The texture is created by combining several maps to form a net texture. These textures are tiled over the terrain to increase the resolution. A blend map is then used which controls how much of the corresponding texture shows up in the final image.

3.6 Terrain.fx:

This contains the shader used to light the terrain. Specular lighting calculations are removed as the terrain is a mostly diffuse surface.
Fog calculations are also performed.

Chapter 4

4.1 Appraisal

4.1.1 Code Organisation

The code has been separated into many different class files. This is the most optimal approach for large programs. However as the entire program has been put together piece by piece, in comparison to a program that has been designed completely, there are inconsistencies in places. The variable names do not follow a particular convention, specifically between the audio code and the rest of the application. A state manager should have been implemented, providing greater flexibility.

Member variables should not be public, however for a few cases I required access to these parameters. The correct approach would be to create a function that returns these values.

4.1.2 Collision Detection

The collision detection employed in the application is not entirely accurate. This is due to the meshes not being to scale. All meshes were sourced from the internet and the DirectX samples. As the bounding box computes its size according to the size of the original mesh, I applied the same scaling vector on the bounding box. This only worked satisfactorily in some cases.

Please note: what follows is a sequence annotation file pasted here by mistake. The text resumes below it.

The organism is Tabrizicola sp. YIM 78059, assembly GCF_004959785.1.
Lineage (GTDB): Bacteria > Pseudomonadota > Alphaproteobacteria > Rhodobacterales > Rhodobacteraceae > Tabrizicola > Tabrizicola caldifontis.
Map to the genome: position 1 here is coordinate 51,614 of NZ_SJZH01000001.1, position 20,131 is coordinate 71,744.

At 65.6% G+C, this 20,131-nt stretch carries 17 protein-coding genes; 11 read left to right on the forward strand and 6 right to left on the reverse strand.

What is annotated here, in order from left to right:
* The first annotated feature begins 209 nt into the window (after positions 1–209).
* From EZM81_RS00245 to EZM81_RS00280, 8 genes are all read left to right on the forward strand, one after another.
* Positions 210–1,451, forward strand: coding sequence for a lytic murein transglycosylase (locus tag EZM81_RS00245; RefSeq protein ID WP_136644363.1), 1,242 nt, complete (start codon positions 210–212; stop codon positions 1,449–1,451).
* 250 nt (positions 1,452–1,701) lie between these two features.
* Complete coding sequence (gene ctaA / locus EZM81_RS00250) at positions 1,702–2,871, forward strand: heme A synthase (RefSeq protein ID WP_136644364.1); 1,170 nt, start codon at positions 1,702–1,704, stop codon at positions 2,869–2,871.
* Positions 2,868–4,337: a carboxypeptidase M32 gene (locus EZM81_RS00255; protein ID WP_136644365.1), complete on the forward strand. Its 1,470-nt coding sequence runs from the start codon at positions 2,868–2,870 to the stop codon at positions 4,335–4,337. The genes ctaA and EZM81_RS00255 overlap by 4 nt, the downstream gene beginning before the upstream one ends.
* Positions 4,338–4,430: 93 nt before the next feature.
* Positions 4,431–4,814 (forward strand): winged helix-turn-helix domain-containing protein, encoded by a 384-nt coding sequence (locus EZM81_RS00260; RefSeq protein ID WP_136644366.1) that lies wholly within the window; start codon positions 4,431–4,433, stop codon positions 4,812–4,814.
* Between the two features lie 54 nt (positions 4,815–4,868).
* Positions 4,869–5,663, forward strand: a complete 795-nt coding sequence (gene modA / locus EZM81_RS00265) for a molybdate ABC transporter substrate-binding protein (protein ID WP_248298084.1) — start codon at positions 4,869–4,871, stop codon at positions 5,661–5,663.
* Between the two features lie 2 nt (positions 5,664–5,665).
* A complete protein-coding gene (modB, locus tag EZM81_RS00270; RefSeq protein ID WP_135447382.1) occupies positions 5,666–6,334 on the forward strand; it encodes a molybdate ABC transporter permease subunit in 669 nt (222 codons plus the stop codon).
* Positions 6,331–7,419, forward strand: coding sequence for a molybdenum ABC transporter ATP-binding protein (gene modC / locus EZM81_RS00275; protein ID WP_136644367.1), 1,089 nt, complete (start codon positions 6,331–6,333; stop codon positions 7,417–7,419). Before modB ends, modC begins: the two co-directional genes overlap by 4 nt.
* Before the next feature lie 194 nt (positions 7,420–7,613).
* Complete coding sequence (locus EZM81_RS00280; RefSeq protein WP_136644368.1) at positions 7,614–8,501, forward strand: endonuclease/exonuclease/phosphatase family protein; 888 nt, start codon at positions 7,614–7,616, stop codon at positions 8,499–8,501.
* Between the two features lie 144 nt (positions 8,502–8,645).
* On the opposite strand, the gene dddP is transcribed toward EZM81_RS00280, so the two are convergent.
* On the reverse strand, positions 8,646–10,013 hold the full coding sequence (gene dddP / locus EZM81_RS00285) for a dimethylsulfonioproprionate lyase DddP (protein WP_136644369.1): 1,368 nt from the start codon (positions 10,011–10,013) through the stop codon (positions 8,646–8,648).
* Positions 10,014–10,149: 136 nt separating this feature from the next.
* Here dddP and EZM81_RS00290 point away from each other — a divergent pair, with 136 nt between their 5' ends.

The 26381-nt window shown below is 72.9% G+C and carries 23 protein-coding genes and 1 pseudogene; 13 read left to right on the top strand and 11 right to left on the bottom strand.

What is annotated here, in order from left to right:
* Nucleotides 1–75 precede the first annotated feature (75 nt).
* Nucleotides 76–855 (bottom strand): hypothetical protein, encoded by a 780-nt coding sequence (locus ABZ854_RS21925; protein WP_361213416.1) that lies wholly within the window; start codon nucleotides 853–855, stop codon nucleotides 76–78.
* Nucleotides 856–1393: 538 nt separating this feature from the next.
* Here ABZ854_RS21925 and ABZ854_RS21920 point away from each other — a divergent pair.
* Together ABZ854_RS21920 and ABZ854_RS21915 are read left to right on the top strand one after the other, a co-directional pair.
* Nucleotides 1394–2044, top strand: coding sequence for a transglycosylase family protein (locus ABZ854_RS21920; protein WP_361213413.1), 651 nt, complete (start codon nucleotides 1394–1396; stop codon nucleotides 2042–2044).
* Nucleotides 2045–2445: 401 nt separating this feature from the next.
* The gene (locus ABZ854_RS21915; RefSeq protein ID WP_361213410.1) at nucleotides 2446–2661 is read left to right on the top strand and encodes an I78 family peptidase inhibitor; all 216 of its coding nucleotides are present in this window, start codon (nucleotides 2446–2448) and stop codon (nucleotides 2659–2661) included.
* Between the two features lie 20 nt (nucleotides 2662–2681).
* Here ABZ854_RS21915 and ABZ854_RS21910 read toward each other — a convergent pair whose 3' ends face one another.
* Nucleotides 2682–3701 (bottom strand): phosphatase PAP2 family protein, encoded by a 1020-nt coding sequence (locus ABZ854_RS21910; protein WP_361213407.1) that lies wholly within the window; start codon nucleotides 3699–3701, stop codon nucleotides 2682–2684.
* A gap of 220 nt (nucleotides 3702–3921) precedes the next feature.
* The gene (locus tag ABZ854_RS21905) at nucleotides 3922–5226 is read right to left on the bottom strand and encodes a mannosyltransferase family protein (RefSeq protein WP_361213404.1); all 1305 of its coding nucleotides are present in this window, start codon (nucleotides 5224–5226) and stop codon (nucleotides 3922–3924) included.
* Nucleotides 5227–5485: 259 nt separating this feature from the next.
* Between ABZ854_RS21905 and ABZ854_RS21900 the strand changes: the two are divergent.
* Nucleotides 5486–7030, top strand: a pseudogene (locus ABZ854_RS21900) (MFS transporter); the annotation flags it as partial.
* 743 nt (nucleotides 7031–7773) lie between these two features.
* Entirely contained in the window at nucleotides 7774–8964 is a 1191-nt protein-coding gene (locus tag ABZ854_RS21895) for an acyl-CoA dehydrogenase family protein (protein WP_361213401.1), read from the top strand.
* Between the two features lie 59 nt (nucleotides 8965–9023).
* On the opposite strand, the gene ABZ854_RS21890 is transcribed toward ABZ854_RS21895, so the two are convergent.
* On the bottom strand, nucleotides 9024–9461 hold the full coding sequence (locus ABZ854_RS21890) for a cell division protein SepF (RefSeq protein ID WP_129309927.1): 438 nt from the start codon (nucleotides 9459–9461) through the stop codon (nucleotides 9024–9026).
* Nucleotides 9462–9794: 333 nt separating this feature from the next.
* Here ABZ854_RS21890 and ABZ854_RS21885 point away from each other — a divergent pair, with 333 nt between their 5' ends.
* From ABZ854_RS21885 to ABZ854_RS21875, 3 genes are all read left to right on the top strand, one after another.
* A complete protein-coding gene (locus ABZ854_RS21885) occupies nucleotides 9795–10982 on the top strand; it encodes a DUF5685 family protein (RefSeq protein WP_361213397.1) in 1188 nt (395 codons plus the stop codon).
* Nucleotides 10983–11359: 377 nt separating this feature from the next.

A more suitable approach is to integrate PhysX. This was my original intention but there were issues with the terrain. I succeeded with the collision detection for the meshes and tiny. As tiny is a skinned mesh, this was not straight forward. This issue was averted by placing a bounding sphere at her feet which provided realistic detections. Regardless of what was tried, importing the terrain into PhysX was fruitless.

4.1.3 Static Meshes

The mesh loading feature of the application could be streamlined. In its current state, each mesh has to be defined individually. Instead of this, the same method could be used for each mesh.

4.1.4 Animation

The main character utilises only one animation. Due to time constraints, it was not possible to research the appropriate functions in order to extract the other animations.

4.1.5 Effects Files

As many calculations are passed to the vertex and pixel shader, this frees the CPU. The .fx files are executed on the graphics card’s GPU. Future designs could endeavour to send more calculations to the pixel shader.

4.2 Evaluation

The mesh fulfils the requirements of the application. Before choosing this type of terrain, I researched the Fractional Brownian Motion terrain provided with the course notes. Whilst it would have been adequate for this project, the current terrain looks more realistic.